Voyager Bankruptcy Judge Says He Is ‘Absolutely Shocked’ by SEC Objection to Binance.US Deal

Judge Michael Wiles gave short shrift to idea that VGX token could be unregistered security .

AccessTimeIconMar 2, 2023 at 3:58 p.m. UTC
Updated Mar 2, 2023 at 4:16 p.m. UTC

U.S. Bankruptcy Court Judge Michael Wiles appeared heavily skeptical about an attempt by the Securities and Exchange Commission (SEC) to stop a purchase by Binance.US of assets of defunct crypto lender Voyager Digital at a Thursday court hearing.

The securities regulator said the $1.02 billion deal should be blocked because Voyager’s token could constitute an unregistered security.

“You come here and tell me … that I should stop everybody in their tracks because you might have an issue,” Wiles said, addressing counsel for the SEC. “It's kind of a weird objection.”

Wiles, who is with the Southern District Bankruptcy Court in New York, said he was "absolutely shocked" at the SEC's objection, saying it was asking Voyager to prove a negative with little guidance from the regulator.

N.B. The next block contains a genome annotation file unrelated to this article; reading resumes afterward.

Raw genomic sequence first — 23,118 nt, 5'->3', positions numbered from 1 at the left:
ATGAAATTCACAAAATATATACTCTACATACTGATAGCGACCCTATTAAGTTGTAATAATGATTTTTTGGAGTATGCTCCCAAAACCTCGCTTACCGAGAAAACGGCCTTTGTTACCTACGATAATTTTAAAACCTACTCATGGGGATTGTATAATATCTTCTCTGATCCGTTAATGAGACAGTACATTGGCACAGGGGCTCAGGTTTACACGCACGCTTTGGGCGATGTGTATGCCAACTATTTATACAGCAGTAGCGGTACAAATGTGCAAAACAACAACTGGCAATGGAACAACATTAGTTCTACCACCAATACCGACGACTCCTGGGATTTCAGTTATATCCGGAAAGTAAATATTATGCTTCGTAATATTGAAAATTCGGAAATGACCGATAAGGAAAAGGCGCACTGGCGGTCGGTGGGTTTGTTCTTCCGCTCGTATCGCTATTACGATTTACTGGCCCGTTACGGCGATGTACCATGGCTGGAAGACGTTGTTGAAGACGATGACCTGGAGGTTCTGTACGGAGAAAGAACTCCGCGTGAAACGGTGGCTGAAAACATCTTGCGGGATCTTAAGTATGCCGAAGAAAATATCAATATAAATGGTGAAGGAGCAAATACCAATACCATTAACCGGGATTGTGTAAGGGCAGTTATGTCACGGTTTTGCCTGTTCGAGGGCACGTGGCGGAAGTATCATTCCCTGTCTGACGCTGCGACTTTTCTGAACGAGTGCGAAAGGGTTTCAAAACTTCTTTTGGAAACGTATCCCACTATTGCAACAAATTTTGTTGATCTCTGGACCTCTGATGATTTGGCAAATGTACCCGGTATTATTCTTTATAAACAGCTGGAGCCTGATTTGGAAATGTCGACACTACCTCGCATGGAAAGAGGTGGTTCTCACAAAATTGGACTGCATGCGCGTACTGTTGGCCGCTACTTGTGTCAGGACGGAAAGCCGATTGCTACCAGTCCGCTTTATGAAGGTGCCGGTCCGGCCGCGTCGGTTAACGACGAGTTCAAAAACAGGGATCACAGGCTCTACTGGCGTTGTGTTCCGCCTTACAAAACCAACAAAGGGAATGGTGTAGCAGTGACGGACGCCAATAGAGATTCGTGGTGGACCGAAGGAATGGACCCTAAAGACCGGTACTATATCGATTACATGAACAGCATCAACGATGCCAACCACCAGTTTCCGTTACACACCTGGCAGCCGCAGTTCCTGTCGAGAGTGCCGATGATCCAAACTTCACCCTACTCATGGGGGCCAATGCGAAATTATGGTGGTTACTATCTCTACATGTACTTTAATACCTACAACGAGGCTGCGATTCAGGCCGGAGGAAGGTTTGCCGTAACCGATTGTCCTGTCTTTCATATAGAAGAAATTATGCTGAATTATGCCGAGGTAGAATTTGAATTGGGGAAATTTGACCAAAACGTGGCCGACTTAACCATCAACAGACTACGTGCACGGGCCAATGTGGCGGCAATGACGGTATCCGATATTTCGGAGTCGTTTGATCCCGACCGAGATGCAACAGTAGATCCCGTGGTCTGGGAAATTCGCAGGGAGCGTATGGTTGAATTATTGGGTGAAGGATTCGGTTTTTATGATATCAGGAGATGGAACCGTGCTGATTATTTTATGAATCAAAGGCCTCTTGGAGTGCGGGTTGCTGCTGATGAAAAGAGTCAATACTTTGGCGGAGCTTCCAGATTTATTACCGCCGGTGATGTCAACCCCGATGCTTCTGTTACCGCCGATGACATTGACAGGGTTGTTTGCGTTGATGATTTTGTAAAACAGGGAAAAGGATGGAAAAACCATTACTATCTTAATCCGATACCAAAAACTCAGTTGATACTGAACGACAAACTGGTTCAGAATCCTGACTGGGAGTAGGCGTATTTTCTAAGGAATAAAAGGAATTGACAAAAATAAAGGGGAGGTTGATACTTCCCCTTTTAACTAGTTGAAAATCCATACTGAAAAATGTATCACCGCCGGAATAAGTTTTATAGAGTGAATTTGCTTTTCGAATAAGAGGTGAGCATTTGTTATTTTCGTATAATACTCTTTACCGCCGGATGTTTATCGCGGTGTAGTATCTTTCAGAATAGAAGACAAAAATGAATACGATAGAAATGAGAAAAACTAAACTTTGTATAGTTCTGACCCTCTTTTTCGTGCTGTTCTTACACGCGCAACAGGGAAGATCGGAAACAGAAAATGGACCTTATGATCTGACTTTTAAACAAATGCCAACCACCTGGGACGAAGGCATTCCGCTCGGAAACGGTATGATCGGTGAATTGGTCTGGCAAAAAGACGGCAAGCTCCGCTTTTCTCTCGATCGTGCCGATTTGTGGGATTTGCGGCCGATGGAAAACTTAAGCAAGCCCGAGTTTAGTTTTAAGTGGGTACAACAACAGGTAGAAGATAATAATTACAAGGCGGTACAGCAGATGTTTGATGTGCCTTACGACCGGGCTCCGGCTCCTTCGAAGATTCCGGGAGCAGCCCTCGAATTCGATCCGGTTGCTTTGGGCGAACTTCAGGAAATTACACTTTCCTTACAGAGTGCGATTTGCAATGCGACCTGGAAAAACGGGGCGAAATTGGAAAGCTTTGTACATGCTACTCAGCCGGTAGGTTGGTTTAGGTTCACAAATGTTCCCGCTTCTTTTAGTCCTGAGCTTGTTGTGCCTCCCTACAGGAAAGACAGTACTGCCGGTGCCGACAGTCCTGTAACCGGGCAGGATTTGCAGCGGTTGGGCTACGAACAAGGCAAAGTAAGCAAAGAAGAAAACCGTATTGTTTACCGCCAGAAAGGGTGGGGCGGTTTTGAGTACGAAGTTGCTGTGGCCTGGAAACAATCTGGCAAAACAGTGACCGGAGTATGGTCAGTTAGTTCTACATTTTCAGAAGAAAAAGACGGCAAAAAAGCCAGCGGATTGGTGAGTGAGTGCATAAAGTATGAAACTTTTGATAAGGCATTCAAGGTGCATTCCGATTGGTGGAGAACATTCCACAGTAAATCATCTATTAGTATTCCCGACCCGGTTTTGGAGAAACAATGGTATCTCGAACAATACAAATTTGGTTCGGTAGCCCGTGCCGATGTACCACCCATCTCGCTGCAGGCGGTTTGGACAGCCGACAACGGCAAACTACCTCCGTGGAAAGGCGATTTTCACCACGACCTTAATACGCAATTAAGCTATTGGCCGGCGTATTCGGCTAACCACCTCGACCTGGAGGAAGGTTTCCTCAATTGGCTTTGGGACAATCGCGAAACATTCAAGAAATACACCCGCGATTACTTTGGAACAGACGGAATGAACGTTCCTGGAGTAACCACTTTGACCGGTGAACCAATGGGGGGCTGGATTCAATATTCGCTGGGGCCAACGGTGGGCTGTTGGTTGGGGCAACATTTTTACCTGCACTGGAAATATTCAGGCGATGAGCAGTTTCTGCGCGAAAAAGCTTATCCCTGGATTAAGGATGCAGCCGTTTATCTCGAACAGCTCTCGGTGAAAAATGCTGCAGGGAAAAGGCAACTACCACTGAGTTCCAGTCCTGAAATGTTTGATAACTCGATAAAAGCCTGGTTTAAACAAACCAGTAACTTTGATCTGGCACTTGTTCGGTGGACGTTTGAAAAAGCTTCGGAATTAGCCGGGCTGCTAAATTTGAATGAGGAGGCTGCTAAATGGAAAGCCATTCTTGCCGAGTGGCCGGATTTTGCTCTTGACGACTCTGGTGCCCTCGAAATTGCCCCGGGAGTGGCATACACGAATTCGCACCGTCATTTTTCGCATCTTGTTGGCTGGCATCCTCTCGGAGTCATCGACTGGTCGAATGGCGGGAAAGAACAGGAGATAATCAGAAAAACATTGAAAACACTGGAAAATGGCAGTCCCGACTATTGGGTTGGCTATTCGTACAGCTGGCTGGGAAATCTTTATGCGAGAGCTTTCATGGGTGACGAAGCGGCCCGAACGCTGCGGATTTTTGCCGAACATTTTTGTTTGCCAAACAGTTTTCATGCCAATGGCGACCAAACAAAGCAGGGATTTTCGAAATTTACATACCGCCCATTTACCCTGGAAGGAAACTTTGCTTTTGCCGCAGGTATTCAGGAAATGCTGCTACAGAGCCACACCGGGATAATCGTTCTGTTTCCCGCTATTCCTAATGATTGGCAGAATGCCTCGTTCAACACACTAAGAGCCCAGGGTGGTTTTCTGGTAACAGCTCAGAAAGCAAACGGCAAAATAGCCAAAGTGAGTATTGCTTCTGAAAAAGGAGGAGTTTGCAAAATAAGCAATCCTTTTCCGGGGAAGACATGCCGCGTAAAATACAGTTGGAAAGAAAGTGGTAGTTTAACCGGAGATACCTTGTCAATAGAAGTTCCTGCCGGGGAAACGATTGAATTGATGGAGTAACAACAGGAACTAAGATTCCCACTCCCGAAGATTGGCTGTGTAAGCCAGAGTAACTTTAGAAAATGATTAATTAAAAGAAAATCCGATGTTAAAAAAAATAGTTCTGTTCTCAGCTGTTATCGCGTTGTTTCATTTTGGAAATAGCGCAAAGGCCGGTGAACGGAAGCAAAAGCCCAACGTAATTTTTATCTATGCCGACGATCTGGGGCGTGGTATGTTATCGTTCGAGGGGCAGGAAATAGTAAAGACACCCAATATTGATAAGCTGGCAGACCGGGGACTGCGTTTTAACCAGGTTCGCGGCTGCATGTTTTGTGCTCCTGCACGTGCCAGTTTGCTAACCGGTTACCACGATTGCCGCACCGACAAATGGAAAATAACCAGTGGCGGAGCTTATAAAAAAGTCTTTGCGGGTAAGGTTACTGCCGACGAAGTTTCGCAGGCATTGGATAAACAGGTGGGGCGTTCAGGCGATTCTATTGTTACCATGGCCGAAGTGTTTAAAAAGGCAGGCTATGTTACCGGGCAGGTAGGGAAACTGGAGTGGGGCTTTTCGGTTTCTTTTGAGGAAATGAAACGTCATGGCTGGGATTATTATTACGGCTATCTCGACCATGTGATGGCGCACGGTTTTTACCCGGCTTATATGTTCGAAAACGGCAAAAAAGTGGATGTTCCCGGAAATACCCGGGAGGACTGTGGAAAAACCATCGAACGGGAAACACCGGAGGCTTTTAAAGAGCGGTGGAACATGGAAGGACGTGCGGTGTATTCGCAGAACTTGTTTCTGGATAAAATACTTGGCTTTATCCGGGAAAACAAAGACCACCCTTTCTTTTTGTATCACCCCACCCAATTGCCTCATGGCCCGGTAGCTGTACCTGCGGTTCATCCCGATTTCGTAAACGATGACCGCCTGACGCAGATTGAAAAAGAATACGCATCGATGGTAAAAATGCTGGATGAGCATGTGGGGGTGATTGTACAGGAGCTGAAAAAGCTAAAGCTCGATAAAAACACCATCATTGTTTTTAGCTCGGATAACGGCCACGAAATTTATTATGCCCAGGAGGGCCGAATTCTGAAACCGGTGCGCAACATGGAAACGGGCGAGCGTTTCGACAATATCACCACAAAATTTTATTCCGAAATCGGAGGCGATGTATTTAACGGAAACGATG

“I get the feeling that this objection has been made as a kind of cover, so you can say later that we'll see we raised these issues,” he said. “You haven't really, you have done nothing … I need to know specifics.”

William Uptegrove, representing the SEC, said that creditors had not been sufficiently warned of regulatory risks, but declined to take a definitive position on whether VGX was a security.

Counsel for Voyager told the court that the deal could see creditors achieving 73% recovery, a revision upward thanks to the recently bullish crypto market. Court filings show that 97% of its customers, representing 98% of total claims, had voted in favor of the deal, though it has found less favor with regulators.

The Securities and Exchange Commission has warned it could involve the unlawful sale of unregistered securities, and the Federal Trade Commission said it was probing Voyager for deceptive marketing, while Texas regulators said creditors weren’t properly warned of legal risks.


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Jack Schickler is a CoinDesk reporter focused on crypto regulations, based in Brussels, Belgium. He doesn’t own any crypto.

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